MT. JULIET, Tenn. (DTN) -- Investors are common characters at farmland auctions, but they're usually buyers, not sellers. That's just one of the interesting aspects of a large auction in Wisconsin last week.
Fall Line Capital, an ag tech and farmland venture capital firm, sold 7,428 acres of farmland spread across six counties between Minneapolis and Wausau, Wisconsin. It took two days to auction off the 103 tracts, which the company has been accumulating during the past decade.
"It's quite impressive to put a package of this size together in that part of the state and have 85% of it be tillable," said Luke Schrader, one of the managers overseeing the sale for Schrader Real Estate and Auction Company. The land is in Barron, Dunn, Polk, Chippewa, Marathon and Clark counties.
The portfolio sold for $46.2 million in all, an average of $6,121 per acre. Schrader said the average per-acre sale price includes the recreational ground and hides some of the more interesting aspects of the auction, like the 249 acres that sold for $10,682 each, a record high for agricultural land sales in Barron County. Another 1,769 acres sold for $7,233 per acre.
According to the University of Wisconsin-Madison's annual land price report, only 9% of the land sold in the state in 2022 carried a price tag of $10,000 or above. Half sold for between $2,600 and $6,000. The report is based on records of land sales. You can read it here: https://farms.extension.wisc.edu/….
Fall Line Capital Co-founder Clay Mitchell, who's a fifth-generation Iowa farmer, said northwestern Wisconsin has many of the same silt loam soils he's used to farming. The limitation is the length of the growing season and risk of early frost.
"What I saw was the frost-free days increasing, and seed technology and machinery technology was allowing planting early," he said in a video promoting the sale. "We've seen, since we first bought land in Wisconsin, the yield has increased more than four times faster than the rest of the country."
Mitchell said land prices at auction have hit blistering peaks in recent years, with some surpassing $20,000 per acre in Iowa and Illinois.
"This is an area that's still an affordable way to get into farmland with productivity that's approaching the I-states," he said.
Schrader said one of the things Fall Line did as it bought land was make improvements. The company installed drainage tile on nearly 1,200 acres with the heaviest soils, a practice that isn't nearly as common as in other parts of the Corn Belt. It also added irrigation pivots to 285 acres, installed grass buffer strips and expanded the use of no-till conservation practices with its tenants. It even worked with growers to start raising canola, an out-of-the-box choice for a region that's historically produced lots of small grains and forage for the state's famous dairies.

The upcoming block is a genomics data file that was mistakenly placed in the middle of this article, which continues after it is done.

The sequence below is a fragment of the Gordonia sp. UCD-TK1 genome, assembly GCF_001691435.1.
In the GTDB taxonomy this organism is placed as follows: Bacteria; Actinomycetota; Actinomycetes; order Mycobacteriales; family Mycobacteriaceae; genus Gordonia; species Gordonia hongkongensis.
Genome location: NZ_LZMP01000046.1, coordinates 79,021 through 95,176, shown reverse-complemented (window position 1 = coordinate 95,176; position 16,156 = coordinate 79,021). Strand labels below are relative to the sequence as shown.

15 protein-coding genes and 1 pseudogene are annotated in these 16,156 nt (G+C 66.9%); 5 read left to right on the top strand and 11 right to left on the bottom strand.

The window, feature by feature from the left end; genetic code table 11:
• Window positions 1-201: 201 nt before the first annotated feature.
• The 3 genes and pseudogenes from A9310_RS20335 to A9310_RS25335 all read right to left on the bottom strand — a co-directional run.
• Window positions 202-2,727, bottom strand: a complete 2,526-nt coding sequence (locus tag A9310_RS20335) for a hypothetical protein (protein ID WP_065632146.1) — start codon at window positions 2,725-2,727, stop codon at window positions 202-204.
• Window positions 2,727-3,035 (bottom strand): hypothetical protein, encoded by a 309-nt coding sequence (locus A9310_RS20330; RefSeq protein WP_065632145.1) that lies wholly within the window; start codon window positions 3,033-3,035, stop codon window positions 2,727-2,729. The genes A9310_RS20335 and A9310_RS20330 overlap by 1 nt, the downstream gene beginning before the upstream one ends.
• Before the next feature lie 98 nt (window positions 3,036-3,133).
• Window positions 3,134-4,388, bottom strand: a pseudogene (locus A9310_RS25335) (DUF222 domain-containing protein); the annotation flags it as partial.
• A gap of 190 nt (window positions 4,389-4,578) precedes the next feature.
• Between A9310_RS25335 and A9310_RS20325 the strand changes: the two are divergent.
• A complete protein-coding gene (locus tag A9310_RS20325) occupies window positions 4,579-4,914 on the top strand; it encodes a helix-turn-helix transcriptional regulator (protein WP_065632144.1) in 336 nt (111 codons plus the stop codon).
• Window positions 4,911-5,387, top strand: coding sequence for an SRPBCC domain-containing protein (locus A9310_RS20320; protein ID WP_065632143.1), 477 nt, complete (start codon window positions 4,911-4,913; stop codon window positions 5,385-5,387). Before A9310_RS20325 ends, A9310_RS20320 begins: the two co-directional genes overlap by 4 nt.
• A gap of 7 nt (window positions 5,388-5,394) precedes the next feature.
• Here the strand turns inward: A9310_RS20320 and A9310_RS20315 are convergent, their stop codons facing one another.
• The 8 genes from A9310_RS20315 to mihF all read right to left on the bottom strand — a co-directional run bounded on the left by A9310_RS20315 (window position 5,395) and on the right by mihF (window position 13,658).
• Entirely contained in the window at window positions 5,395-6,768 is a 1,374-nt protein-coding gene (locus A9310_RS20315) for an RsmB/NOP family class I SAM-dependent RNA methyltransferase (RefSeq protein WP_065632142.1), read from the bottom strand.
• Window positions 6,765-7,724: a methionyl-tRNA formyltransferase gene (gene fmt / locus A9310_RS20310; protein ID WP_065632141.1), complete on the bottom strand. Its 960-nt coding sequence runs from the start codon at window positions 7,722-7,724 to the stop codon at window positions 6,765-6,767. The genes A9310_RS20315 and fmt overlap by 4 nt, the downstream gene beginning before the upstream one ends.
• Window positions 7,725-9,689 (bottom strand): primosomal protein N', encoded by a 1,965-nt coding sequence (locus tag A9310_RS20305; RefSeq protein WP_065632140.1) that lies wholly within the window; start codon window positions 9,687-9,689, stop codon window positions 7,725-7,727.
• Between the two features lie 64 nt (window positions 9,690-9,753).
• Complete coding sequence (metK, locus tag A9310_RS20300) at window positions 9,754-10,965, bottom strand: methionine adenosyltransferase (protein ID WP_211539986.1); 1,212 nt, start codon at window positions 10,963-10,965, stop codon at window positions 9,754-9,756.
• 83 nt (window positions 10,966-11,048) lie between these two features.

At last week's auction, there were 19 buyers, with 153 bidders on the first day and 83 on the second. Two institutional-type investors walked away with about half of the property, while the 17 other highest bidders were a mix of farmers and local businessmen that intend to work with local operators. There were eight out-of-state bidders, and some of the winners did use 1031-exchange money.
A 1031 exchange is a tax break that allows you to avoid paying capital gains taxes when you sell a property and reinvest the proceeds in another property of similar or greater value.
Schrader said the broadest takeaway from last week's auction is that the farm real estate market is still strong, despite some of the headwinds from interest rates. For more, please read "Interest Rates Drawing Some Investors Away from Ag Land" here: https://www.dtnpf.com/….
To put it in perspective, his company sold 5,000 acres in one day last week.
"That's a lot of acreage for a local market to absorb and a lot of capital for a local market to spend," Schrader said. "But we still saw quite a bit of dollars on the board from local folks. I think it's a good testament that demand for farmland is strong, whether you're talking about local operators or institutional type investors."
Katie Dehlinger can be reached at firstname.lastname@example.org
Follow her X, formerly known as Twitter, at @KatieD_DTN
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